RAYA BOX No. 1 – Yavuz Demirhan

Today, I have a wonderful packing puzzle from Yavuz Demirhan. It’s the first puzzle I’ve worked on from Yavuz, but it certainly won’t be the last. (EDIT: I’m wrong – one of my favorites, Octo Cube was designed by Yavuz – you can read that post here) Raya Box No. 1 is the first in a series of 7 Raya packing puzzles available at his Etsy Store HERE.

These puzzles come from Turkey, so be prepared to wait a while if you order from his store. I placed an order on February 1 and just received the box yesterday – so it took a little over a month to arrive. It’s worth the wait though. These puzzles are inexpensive, but still well made and very fun to solve. I also ordered No. 2 and No. 7, though I have yet to even unbox those.

Pack it up, pack it in.

This packing puzzle consists of a rectangular box with restricted openings. There are 6 pieces that must be placed inside the box – 3 “L” shaped pieces and 3 square pieces. The puzzle also comes with a storage bag. I really like that the bag and the box both have the puzzle name on them. This greatly helps my organization. As my collection grows, it becomes difficult to remember the names of the puzzles and the designers – I usually end up searching my emails for receipts or the archives of various puzzle websites to re-discover the name and/or objective of puzzles that I have neglected or forgotten about.

It took me about an hour to solve this one, and I usually struggle with packing puzzles, but for some reason, this one felt very approachable.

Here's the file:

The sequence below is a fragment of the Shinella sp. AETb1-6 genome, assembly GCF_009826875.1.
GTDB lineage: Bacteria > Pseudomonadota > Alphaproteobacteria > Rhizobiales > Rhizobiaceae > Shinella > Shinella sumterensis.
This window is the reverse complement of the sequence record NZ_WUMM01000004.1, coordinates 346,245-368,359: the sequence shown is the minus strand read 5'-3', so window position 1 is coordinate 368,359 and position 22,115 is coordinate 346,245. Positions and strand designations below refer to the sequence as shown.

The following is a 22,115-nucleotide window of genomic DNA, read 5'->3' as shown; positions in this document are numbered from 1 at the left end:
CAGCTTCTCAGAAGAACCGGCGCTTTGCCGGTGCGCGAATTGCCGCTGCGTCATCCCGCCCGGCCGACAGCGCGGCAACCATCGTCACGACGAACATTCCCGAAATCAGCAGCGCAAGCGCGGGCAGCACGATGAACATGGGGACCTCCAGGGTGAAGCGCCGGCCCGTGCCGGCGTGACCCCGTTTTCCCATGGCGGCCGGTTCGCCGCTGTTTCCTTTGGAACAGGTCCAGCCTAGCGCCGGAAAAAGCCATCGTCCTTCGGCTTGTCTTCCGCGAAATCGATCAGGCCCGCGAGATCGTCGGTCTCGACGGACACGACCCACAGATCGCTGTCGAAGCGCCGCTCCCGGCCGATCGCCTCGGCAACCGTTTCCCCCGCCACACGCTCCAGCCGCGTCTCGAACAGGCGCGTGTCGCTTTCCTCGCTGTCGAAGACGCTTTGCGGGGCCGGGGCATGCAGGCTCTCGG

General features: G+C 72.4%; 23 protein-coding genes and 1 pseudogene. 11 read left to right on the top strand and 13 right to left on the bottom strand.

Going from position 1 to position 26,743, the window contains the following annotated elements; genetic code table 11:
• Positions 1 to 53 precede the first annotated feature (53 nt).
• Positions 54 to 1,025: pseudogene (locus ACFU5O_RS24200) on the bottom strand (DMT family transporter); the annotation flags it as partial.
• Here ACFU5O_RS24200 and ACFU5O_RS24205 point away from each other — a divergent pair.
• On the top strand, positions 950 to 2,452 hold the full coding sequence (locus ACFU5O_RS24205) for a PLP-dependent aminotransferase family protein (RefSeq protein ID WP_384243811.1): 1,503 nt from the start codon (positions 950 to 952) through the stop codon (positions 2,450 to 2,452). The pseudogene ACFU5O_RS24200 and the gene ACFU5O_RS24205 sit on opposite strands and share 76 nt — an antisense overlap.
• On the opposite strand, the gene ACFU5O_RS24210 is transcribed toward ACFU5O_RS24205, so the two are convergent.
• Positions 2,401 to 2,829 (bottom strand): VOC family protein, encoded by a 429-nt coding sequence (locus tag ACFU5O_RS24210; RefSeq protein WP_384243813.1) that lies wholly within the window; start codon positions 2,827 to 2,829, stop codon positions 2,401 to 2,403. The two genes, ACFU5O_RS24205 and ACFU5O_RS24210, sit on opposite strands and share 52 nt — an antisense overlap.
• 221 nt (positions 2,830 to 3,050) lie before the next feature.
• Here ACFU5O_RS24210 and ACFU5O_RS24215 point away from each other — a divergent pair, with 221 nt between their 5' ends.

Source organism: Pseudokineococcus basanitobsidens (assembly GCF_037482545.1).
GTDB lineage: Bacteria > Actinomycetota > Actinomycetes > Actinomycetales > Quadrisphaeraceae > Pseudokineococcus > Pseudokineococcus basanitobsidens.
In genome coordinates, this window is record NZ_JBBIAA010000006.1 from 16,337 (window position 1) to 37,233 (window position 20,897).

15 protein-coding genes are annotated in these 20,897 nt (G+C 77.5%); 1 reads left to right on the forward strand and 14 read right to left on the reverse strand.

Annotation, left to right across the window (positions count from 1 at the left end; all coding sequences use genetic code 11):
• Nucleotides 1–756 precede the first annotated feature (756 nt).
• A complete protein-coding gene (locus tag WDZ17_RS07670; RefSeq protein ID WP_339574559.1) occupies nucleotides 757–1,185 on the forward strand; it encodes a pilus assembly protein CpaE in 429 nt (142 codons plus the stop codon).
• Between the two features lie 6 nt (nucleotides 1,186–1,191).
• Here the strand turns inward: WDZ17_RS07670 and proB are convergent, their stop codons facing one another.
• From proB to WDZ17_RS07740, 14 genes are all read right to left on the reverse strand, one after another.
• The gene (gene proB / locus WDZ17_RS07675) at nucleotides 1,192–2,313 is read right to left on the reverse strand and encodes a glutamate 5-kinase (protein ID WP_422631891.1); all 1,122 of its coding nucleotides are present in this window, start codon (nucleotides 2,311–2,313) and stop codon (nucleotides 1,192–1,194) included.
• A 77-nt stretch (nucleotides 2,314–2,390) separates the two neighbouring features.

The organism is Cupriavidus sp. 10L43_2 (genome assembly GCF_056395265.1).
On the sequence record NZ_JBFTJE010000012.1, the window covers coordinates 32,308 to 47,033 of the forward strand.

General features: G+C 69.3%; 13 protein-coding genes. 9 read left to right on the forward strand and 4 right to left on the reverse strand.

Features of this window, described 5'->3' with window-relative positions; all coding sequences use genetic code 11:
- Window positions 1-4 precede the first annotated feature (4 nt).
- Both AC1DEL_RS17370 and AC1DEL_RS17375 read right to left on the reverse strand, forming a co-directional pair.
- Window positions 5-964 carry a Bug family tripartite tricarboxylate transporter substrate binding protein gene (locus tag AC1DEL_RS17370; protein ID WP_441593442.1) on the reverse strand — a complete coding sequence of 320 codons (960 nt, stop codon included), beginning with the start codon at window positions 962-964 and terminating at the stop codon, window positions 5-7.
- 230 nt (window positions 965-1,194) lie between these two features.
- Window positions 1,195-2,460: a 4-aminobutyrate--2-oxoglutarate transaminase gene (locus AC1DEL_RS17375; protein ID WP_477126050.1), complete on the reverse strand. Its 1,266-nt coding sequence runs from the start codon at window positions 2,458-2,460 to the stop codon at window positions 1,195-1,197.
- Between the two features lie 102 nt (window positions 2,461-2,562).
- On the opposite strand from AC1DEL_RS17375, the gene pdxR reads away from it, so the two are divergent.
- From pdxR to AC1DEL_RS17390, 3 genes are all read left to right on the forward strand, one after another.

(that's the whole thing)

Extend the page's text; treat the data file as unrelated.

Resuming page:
I began by trying to assemble the pieces into the required shape outside the box. Most times, with these packing puzzles, I can flip the box over and assemble on the bottom. The edges of the box keep the pieces constrained to the correct dimensions and I find this easier than assembling on a table.

After a bit of struggle, I managed to find a configuration that was the right size and shape. Yay, I thought. Now, I just had to put the pieces into the box. I tried a few times, but it quickly became apparent that the pieces would not fit in this configuration. That darn restricted plexiglass opening wouldn’t allow the pieces to go in as I wanted. I tried flipping the whole shape over to see if they would go in that way. No luck. I persisted for a while, but eventually, I had to give up and go to bed.

One of the many configurations available.

The next day, I tried again. This time, I decided to see if there were any more ways to make the required shape. Ah ha! I found another way to make the cube and once again tried to fit the pieces into the box. And once again I failed. But, I felt I was on to something. The restricted opening makes it clear that the square piece will have to go in last – there just isn’t room for the final piece to be an “L” shaped block.

Back to the drawing board, I took the last configuration and altered it slightly. I could envision how it was going to work if I could just get the first few pieces in correctly. Sure enough I found a way and YES, it worked! That was pretty cool.

No spoilers here. Blurred for your safety.

I’d call this one a moderately difficult packing puzzle. It’s not easy by any means, but it isn’t super tricky either. I think a novice puzzler with enough time would be able to figure it out and an experienced packer could get it done in under an hour – maybe quicker if they really thought about it instead of just trial and error.

If you haven’t already, please check out Yavuz’s Etsy page. As I type this, there are still a number of puzzles available.

Okto Cube – Yavuz Demirhan

Today, we have another beauty from Eric over at Cubicdissection.com. This one is called Okto Cube and was designed by Yavuz Demirhan. This particular puzzle immediately caught my eye when it was listed, and I was very excited to work on it. I love the looks of it and it was equally fun to manipulate and discover it’s secrets.